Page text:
This once declining and exotic-sounding ingredient has undergone a serious resurgence in recent years, spurred on by changing eating habits and the changes to modern dining life. Calamari is, simply put, squid. Borrowed from the Italians, the word Calamari can be translated literally as just squid.
Recipe-wise, you may be familiar with the small rings of fried batter that resemble onion rings, but that is not the only preparation you can find for calamari. In fact, many cultures prefer to stuff the squid with other ingredients and aromatics – but they have to be careful to cook it enough as the skin can be remarkably tough if undercooked. This is one of the best arguments for frying this delicious seafood as oil gets far hotter and more conductive than an oven does.
What Does Calamari Taste Like?
If I were to say it tasted like chicken, I wouldn’t be too far off – but not for the reasons you might think. Squid meat is exceptional at absorbing flavours and aromas, so your quick weeknight marinade can make it taste like anything you like!
Where you really start to see the personality of Calamari is in its texture; described as a ‘tender’ and ‘rubbery food’, you may start to worry and wish you had never tried it, but just like peanut butter could be described as ‘viscous’, it can also be said to be velvety and smooth. Replace rubbery with bouncy and you have a recipe for success.
Even still the texture improves, as when breaded it can be the perfect way to taste a wonderfully tender piece of flavourful meat, all whilst keeping the satisfying crunch that we can all agree improves almost any food.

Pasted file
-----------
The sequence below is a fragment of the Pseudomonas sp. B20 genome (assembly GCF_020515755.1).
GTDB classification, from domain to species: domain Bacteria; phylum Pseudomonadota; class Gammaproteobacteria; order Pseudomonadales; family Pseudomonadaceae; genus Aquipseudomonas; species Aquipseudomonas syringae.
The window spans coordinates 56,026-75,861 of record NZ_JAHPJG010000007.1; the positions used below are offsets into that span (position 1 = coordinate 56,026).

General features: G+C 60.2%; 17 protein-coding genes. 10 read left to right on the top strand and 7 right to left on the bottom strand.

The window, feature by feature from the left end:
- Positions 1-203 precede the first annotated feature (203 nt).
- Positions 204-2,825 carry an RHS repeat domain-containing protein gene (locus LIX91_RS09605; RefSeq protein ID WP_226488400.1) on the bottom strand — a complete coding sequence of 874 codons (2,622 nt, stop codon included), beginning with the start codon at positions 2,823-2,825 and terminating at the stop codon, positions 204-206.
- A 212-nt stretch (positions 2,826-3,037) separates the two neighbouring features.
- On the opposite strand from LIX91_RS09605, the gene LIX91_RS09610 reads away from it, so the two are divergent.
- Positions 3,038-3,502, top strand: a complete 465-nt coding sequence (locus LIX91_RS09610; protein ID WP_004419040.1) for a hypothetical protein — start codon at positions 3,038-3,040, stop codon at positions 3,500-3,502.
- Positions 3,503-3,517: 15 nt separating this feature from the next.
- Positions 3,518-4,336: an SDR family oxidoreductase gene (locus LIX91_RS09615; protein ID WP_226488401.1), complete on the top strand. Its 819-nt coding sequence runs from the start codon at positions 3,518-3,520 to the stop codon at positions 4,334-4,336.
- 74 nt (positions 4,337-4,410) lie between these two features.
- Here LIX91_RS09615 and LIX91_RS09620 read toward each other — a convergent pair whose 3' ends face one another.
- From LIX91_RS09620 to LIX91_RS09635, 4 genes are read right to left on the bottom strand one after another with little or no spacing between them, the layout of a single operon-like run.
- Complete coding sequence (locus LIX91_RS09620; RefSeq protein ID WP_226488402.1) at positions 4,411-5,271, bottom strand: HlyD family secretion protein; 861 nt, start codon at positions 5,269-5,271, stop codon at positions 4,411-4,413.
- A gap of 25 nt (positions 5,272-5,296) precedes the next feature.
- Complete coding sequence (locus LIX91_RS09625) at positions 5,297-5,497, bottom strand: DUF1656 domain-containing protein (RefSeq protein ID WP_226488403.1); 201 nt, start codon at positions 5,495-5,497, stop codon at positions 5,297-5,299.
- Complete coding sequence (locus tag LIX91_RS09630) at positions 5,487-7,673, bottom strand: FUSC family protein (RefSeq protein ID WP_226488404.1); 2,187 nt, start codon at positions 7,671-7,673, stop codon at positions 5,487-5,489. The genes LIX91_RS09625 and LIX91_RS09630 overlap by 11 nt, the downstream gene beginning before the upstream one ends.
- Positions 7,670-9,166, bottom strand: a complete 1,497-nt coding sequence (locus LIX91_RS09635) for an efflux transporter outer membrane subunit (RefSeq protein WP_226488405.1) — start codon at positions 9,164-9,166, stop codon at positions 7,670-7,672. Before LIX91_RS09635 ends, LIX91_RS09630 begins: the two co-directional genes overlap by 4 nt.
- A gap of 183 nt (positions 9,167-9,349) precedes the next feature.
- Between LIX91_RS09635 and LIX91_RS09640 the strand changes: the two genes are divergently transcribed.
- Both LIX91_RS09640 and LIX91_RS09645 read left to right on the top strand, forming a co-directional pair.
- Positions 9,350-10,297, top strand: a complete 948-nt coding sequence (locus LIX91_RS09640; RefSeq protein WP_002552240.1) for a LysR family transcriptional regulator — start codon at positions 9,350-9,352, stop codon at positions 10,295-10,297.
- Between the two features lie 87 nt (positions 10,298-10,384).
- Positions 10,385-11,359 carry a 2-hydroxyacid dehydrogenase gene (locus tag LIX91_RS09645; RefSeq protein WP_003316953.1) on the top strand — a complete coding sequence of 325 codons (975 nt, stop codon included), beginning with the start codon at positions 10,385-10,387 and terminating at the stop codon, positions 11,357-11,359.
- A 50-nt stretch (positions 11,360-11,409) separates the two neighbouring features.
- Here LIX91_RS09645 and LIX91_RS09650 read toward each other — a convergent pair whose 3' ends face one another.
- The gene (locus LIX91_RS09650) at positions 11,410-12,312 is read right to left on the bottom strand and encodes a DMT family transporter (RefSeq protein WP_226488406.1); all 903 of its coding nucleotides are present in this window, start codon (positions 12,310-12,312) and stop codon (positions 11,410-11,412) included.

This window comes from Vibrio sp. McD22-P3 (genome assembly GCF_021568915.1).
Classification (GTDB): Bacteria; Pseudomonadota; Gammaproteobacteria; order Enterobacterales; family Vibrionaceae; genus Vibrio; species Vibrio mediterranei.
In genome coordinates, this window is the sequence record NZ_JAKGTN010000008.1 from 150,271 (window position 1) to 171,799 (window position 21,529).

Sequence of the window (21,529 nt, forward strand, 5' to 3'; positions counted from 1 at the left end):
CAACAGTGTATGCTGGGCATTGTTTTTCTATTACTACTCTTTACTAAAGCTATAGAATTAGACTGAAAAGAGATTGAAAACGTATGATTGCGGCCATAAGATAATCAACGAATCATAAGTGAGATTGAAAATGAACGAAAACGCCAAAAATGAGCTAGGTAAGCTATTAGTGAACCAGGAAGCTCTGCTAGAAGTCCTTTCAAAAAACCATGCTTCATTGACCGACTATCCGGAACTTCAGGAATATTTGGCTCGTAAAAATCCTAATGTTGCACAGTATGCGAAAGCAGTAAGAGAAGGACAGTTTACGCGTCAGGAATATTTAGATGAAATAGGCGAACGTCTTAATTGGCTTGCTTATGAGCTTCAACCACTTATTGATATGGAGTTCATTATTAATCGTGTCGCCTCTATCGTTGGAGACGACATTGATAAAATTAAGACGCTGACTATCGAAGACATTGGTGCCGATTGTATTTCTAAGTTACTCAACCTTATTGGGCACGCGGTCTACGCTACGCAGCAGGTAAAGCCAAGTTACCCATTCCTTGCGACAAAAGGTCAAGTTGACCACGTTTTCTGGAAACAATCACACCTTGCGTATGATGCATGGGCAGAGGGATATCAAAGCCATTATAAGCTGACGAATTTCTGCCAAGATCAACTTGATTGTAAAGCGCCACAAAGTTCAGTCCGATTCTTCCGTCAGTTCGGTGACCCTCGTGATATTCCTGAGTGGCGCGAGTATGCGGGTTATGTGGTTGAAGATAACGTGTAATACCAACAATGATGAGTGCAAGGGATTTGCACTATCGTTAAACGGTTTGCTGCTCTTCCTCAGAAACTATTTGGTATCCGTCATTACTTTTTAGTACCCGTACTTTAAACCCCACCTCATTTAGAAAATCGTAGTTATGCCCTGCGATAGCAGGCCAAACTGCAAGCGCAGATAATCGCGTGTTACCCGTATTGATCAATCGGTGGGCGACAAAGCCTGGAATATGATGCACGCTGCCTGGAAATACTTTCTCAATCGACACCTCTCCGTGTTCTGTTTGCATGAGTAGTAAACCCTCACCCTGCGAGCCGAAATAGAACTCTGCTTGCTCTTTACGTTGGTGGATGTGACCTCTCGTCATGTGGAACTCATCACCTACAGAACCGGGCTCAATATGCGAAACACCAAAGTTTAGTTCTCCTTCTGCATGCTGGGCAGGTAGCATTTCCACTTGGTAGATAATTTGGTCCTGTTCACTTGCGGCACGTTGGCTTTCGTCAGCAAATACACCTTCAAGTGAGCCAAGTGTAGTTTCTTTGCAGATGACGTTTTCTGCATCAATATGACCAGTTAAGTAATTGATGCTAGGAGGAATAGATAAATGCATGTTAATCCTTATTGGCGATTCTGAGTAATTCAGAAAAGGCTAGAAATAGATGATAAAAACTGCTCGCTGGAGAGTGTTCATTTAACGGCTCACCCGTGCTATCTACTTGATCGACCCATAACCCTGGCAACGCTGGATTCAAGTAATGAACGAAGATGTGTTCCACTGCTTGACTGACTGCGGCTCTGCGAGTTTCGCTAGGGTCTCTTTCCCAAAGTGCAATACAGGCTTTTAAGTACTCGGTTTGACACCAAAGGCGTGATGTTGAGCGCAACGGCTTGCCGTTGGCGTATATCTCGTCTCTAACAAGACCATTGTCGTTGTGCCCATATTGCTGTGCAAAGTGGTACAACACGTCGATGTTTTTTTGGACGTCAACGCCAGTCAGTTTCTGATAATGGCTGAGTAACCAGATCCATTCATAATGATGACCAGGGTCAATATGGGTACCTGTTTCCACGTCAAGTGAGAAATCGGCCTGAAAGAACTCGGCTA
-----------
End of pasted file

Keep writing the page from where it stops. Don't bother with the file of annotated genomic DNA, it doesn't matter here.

How to Cook Calamari
For those asking “What is Calamari”, then a brief overview of how to cook calamari might help to properly illustrate exactly what it is you’re eating. The first job in the kitchen is to get yourself a squid.
Whilst in the past you often had to go straight to a fishmonger to get your hands on this tentacled delight, its recent popularity boom has led to most supermarkets stocking at least one preparation of squid, and in the case of some brands, multiple different ways to buy it. We will focus on the squid as that is the most accessible, but if you do happen to find a different cut, just skip ahead to where you need to be.
Now that you finally have a squid in hand, you should slice the body into fairly thin rings – slightly wider than an onion ring. Take care not to cut it too thin or you risk ruining the texture, and similarly, a ring that is too wide will not cook properly and leave you with some really expensive gum.
Next, you have to choose exactly how you want to cook it. Your options are:
- Deep Frying
- BBQ (A favourite over here)
Each of these different methods will produce a similar, yet distinct version of calamari and one you should definitely try at least once in your life.
For those of you that are not particularly squeamish, you can also acquire small squids that are far too little to slice and cook, instead, you can fry them whole and eat them like a little hors d’oeuvre. That is if you want to cosplay the Kraken and his meal.
How To Store Calamari
Storing calamari is relatively effortless, take a freezer bag and a squid, then throw it in the freezer. You have a good couple of months before you have to consider throwing it out, but honestly, I doubt it will last that long. If you are worried about the freezing process affecting the taste or texture of the meat, then worry not! Most fish and seafood has already been frozen on its journey to your local store. In fact, the fresh fish counter at your local supermarket has simply done you the favour of defrosting your meat for you!
If you do decide to keep your squid in the fridge, you probably only have a couple of days to use it before you lose it. And cooked calamari should be enjoyed fresh, especially in the case of fried calamari – nobody likes soggy, cold batter on a squishy piece of meat. Unless you do, in which case you probably are a Kraken after all.